To the Editor:
I would like to ask the Planning Commission what they want out of the homeowners in the core historic district designation. Do you want our old homes in this area to be torn down for businesses, green space or parking lots? If you look at the historic district boundaries, there are not many homes left. The district consists mostly of a hodgepodge of office buildings, lots, mixed architecture, etc.
126 South Cherry is/was a beautiful home. First United Methodist Church bought the home several years ago and has been allowed to let it deteriorate without consequence. What does the city want within the parameters it calls the historic district? Just sacred ground or do you want us to continue to pour our own money into these decaying structures of the past? Do you want to show them off as “your history” or do you want them razed? The church says that 126 S. Cherry is not (inhabitable) due to lead paint, knob and tube wiring and non-regulation construction. I would dare to take a bet that the same conditions apply to the majority of remaining structures in the district!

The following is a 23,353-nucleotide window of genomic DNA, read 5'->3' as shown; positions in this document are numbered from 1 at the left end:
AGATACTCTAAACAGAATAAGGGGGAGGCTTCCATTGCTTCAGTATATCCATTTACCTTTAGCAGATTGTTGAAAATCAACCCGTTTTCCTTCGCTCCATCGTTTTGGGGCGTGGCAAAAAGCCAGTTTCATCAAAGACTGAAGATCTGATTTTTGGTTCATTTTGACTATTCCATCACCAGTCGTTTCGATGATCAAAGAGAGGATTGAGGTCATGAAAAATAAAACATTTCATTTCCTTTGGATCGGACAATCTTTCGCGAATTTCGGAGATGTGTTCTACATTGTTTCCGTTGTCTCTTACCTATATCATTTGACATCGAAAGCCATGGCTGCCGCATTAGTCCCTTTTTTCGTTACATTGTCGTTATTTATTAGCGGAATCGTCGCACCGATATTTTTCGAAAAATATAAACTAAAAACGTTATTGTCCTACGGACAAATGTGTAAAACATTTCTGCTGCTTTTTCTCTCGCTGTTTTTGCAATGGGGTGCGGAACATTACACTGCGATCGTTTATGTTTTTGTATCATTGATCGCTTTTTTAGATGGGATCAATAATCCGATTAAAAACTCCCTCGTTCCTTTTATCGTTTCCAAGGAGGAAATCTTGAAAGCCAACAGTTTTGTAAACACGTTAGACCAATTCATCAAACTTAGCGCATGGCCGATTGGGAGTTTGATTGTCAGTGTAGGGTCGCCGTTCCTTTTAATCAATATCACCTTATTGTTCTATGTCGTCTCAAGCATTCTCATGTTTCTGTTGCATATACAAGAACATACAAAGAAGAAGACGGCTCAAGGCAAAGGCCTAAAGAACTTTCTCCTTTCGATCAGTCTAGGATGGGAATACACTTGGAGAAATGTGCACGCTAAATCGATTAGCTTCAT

My late husband and I purchased our property at 122 W. Franklin (historic district) in 1993.
We briefly attempted to sell our property many years ago and the church made a low offer on it. A member of the church let us know they wanted our property for parking — it would be torn down. The neighborhood is aware that the church desires to own all adjoining property in this block. Upon hearing of their plans, we politely declined their offer.
What does the city want in its historic district? Old homes to tell stories about our past or green space and parking lots?